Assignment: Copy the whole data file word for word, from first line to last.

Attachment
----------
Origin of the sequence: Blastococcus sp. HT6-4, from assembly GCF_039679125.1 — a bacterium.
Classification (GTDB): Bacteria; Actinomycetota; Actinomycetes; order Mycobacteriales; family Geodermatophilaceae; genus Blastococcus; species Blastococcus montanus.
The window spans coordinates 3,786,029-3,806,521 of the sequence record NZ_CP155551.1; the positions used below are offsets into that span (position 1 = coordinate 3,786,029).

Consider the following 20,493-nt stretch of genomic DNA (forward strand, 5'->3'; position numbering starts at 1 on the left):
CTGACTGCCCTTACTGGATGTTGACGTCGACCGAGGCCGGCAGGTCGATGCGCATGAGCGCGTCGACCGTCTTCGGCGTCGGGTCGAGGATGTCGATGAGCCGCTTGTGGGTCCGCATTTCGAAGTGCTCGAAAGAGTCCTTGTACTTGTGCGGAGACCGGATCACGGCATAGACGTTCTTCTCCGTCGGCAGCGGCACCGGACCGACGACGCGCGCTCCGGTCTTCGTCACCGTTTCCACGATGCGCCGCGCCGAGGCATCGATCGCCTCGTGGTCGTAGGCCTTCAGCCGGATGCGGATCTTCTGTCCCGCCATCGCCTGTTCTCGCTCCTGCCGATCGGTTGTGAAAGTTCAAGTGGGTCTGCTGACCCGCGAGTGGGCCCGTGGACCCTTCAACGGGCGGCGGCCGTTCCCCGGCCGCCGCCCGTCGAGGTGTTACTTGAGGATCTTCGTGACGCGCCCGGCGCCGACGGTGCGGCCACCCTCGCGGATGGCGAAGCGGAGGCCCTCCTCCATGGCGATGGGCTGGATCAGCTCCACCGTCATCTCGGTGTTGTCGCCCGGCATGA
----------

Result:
Origin of the sequence: Blastococcus sp. HT6-4, from assembly GCF_039679125.1 — a bacterium.
Classification (GTDB): Bacteria; Actinomycetota; Actinomycetes; order Mycobacteriales; family Geodermatophilaceae; genus Blastococcus; species Blastococcus montanus.
The window spans coordinates 3,786,029-3,806,521 of the sequence record NZ_CP155551.1; the positions used below are offsets into that span (position 1 = coordinate 3,786,029).

Consider the following 20,493-nt stretch of genomic DNA (forward strand, 5'->3'; position numbering starts at 1 on the left):
CTGACTGCCCTTACTGGATGTTGACGTCGACCGAGGCCGGCAGGTCGATGCGCATGAGCGCGTCGACCGTCTTCGGCGTCGGGTCGAGGATGTCGATGAGCCGCTTGTGGGTCCGCATTTCGAAGTGCTCGAAAGAGTCCTTGTACTTGTGCGGAGACCGGATCACGGCATAGACGTTCTTCTCCGTCGGCAGCGGCACCGGACCGACGACGCGCGCTCCGGTCTTCGTCACCGTTTCCACGATGCGCCGCGCCGAGGCATCGATCGCCTCGTGGTCGTAGGCCTTCAGCCGGATGCGGATCTTCTGTCCCGCCATCGCCTGTTCTCGCTCCTGCCGATCGGTTGTGAAAGTTCAAGTGGGTCTGCTGACCCGCGAGTGGGCCCGTGGACCCTTCAACGGGCGGCGGCCGTTCCCCGGCCGCCGCCCGTCGAGGTGTTACTTGAGGATCTTCGTGACGCGCCCGGCGCCGACGGTGCGGCCACCCTCGCGGATGGCGAAGCGGAGGCCCTCCTCCATGGCGATGGGCTGGATCAGCTCCACCGTCATCTCGGTGTTGTCGCCCGGCATGA